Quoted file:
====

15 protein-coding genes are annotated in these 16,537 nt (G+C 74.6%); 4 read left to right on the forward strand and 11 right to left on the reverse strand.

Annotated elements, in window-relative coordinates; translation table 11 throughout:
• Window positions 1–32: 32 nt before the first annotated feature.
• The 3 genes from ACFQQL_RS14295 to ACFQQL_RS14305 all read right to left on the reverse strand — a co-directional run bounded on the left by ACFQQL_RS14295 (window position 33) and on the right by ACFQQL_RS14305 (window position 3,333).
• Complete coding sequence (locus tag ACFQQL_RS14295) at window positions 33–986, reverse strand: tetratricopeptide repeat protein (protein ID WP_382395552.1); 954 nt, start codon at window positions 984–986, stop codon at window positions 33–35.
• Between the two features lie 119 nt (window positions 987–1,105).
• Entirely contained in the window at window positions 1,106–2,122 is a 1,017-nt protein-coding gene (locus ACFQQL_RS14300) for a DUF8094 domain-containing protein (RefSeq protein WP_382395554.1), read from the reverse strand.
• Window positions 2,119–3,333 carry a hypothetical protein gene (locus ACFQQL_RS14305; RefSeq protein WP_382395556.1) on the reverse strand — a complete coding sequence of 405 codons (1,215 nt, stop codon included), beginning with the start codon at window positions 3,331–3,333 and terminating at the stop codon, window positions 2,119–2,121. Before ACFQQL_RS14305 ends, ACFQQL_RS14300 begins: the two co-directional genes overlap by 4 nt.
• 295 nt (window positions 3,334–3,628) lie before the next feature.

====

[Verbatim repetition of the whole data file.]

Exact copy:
15 protein-coding genes are annotated in these 16,537 nt (G+C 74.6%); 4 read left to right on the forward strand and 11 right to left on the reverse strand.

Annotated elements, in window-relative coordinates; translation table 11 throughout:
• Window positions 1–32: 32 nt before the first annotated feature.
• The 3 genes from ACFQQL_RS14295 to ACFQQL_RS14305 all read right to left on the reverse strand — a co-directional run bounded on the left by ACFQQL_RS14295 (window position 33) and on the right by ACFQQL_RS14305 (window position 3,333).
• Complete coding sequence (locus tag ACFQQL_RS14295) at window positions 33–986, reverse strand: tetratricopeptide repeat protein (protein ID WP_382395552.1); 954 nt, start codon at window positions 984–986, stop codon at window positions 33–35.
• Between the two features lie 119 nt (window positions 987–1,105).
• Entirely contained in the window at window positions 1,106–2,122 is a 1,017-nt protein-coding gene (locus ACFQQL_RS14300) for a DUF8094 domain-containing protein (RefSeq protein WP_382395554.1), read from the reverse strand.
• Window positions 2,119–3,333 carry a hypothetical protein gene (locus ACFQQL_RS14305; RefSeq protein WP_382395556.1) on the reverse strand — a complete coding sequence of 405 codons (1,215 nt, stop codon included), beginning with the start codon at window positions 3,331–3,333 and terminating at the stop codon, window positions 2,119–2,121. Before ACFQQL_RS14305 ends, ACFQQL_RS14300 begins: the two co-directional genes overlap by 4 nt.
• 295 nt (window positions 3,334–3,628) lie before the next feature.